Silverstone Fortress FT01by Christoph Katzer on November 10, 2008 5:00 AM EST
- Posted in
Silverstone produces high-end chassis, and the build quality of the FT01 is virtually impeccable. There are no sharp edges or other areas of concern. Building the main body of the case out of a single piece of aluminum also creates a more rigid structure, allowing Silverstone to eliminate that pesky crossbar that often detracts from a clean interior. This case is sleek and very simple, and something people more inclined towards conservative appearances will appreciate. Those who love flashy cases on the other hand will want to look elsewhere. The overall looks and mostly screw-less design are very nice, and Silverstone did a great job designing this case.
That's not to say that we don't have a few complaints, but most of these are minor. We like the top-mounted ports for the most part, even if the depression will collect a bit of extra dust. Moving to the interior, the difficulty of accessing the dust filter on the top fan and the potential for conflicts with SATA connectors on certain motherboards are areas that could be improved with small changes.
Most of the internal design works well, but particularly on high-end configurations with multiple hard drives and graphics cards it is easy to end up with a cramped configuration. Users of extra long graphics cards will want to remove the top hard drive cage, but if you plan on such a system, we generally would recommend looking at larger full-tower cases. Also, note that the case is only capable of handling up to ATX size motherboards, so if you might want to use an EATX motherboard you will need to select a different chassis.
The case features a mostly tool-free design. Installing hard drives requires the use of screws on the hard drive cage, but cage itself slides and locks into place without any additional screws. Optical drives mount easily without the use of any screws or tools, although you can add screws if you prefer. One area where you will need to use screws is the expansion card slots. However, we don't really have any problem with this, as securing heavy graphics cards using potentially flimsy plastic clamps is less than ideal.
Airflow is another area that brings a few potential concerns. For example, the hard drive mounting structure is nice, but it blocks a lot of airflow from the front fan. The hard drives to stay at a reasonably constant 30°C; that's good for people running large RAID sets or similar configurations, but it's overkill for anyone running a single hard drive. Temperatures in the rest of the case are very good, with the CPU only increasing a few degrees at full load. The large 180mm fan directly above the CPU definitely helps here, but the graphics cards seem to struggle a bit more since they don't have any direct airflow. Silverstone intends for the front fan to cool down the graphics cards as well, but the hard drive cage and cables that run through the area make it difficult for this to work in practice. The result is that the cards need to be cooled with leftovers from the top fan, and this may not be sufficient for a top-end system running at full load.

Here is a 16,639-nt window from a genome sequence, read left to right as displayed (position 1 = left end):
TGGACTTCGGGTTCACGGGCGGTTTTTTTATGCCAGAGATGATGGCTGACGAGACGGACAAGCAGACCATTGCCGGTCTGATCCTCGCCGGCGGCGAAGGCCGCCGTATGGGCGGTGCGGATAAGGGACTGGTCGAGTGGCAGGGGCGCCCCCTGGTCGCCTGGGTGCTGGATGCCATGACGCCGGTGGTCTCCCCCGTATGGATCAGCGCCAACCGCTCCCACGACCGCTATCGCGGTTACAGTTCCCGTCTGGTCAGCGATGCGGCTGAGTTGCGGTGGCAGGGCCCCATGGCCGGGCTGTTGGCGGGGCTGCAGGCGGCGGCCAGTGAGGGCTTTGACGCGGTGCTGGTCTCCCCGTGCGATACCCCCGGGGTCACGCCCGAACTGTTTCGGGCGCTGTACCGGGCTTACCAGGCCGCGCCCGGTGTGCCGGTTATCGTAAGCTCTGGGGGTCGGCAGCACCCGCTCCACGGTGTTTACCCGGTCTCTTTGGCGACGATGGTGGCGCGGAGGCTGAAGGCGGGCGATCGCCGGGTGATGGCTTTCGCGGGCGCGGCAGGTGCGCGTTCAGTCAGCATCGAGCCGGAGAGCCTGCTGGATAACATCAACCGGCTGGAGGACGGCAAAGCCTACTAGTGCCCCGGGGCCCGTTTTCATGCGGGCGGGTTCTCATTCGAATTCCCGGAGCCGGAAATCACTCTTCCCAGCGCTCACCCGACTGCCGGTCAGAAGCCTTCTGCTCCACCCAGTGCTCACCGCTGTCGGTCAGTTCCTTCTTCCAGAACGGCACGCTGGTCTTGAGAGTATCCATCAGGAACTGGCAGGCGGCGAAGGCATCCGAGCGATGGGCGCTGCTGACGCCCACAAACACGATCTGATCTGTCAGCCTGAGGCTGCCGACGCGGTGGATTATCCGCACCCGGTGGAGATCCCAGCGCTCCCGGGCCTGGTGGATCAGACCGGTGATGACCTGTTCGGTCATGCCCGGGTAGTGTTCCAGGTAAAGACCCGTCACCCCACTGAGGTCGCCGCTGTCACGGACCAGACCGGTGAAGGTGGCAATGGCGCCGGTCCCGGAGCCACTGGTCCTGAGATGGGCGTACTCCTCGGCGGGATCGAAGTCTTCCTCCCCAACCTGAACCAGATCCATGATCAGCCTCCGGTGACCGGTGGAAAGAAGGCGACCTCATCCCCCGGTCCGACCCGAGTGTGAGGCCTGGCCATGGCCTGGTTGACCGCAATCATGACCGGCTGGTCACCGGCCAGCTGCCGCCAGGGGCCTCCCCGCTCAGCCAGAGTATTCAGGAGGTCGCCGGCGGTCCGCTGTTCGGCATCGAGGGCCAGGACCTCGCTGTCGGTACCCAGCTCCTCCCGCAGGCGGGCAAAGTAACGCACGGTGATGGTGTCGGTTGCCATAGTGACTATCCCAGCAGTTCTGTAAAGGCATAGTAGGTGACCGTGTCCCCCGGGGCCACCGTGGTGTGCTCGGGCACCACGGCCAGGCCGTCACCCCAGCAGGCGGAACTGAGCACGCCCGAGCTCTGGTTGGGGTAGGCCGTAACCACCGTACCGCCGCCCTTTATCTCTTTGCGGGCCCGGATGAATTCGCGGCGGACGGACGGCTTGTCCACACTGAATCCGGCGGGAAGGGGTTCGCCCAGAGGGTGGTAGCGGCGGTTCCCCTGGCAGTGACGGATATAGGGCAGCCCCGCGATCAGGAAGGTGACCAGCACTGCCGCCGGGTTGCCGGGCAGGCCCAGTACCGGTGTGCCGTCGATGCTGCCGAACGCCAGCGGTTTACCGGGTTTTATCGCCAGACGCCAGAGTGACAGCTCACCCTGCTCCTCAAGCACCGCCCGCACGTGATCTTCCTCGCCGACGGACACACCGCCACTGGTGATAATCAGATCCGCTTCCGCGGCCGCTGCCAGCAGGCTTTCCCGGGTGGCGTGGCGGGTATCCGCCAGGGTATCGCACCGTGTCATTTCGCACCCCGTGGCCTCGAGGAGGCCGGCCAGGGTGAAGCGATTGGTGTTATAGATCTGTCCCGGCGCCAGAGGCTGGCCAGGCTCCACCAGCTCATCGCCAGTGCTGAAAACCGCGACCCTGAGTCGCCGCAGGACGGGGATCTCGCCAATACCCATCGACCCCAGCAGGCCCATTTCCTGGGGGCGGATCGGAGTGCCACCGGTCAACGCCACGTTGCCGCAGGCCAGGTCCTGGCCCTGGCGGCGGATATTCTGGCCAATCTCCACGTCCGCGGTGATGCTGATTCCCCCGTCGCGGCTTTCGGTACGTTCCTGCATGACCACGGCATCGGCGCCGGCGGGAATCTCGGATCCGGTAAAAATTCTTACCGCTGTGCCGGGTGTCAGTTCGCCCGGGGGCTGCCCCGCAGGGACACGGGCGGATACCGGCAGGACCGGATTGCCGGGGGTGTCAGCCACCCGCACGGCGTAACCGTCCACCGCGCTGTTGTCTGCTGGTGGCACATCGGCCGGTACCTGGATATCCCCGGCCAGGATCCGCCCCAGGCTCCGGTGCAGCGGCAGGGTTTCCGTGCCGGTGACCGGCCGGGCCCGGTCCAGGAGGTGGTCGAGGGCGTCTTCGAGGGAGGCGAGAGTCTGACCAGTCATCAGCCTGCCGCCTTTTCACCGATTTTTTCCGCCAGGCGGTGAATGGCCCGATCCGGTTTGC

That may explain why reversing the direction of the top fan hurt temperatures so much; as it stands, it seems like very little of the airflow from the front fan reaches the main body, so the top fan really needs to be an intake fan in order to provide fresh air for the CPU and graphics cards. In fact, during our stress test modified than configuration actually resulted in a system crash after 30 minutes. If you only use a couple hard drives, we would recommend removing the extra hard drive mounting cages to improve airflow from the front fan.
The dust filters in front of the two intake fans are a nice addition, and they are definitely necessary as 180mm fans can move a lot of air. Even during our short time of testing, we noticed quite a lot of dust buildup in the filters, as well as on the chassis grille. Some of this can be wiped off easily, but you'll probably want to clean the filters at least every couple months.
The noise dampening foam on the side panels is an extra that may or may not benefit you. If you are building a quiet system, it should help reduce noise levels from internal components, particularly hard drives and motherboard fans. It doesn't make as much of a difference on allowed system like our test configuration, however, and the added thickness of the foam interfered with routing cables behind the motherboard tray.
Prices start in the U.S at $199 at Directron, with other locations charging closer to $250. In Europe the prices start at 170€, which is about the same price as in the U.S but includes tax. For a sharp looking full aluminum tower like the Silverstone FT01, around $200 is a good investment for a chassis that should last a long time. The case is more than capable of running a triple-SLI setup, although that's probably not the primary market. If you run a lower configuration, you should be able to get much lower noise levels and temperatures.